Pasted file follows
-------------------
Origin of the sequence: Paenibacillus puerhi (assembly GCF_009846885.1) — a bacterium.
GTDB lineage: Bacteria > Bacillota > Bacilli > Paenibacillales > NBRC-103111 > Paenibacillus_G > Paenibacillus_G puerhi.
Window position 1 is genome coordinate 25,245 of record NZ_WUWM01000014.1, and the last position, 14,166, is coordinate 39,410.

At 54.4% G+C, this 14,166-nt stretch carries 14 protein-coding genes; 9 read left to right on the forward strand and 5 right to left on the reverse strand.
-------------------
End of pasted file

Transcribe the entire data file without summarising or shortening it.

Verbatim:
Origin of the sequence: Paenibacillus puerhi (assembly GCF_009846885.1) — a bacterium.
GTDB lineage: Bacteria > Bacillota > Bacilli > Paenibacillales > NBRC-103111 > Paenibacillus_G > Paenibacillus_G puerhi.
Window position 1 is genome coordinate 25,245 of record NZ_WUWM01000014.1, and the last position, 14,166, is coordinate 39,410.

At 54.4% G+C, this 14,166-nt stretch carries 14 protein-coding genes; 9 read left to right on the forward strand and 5 right to left on the reverse strand.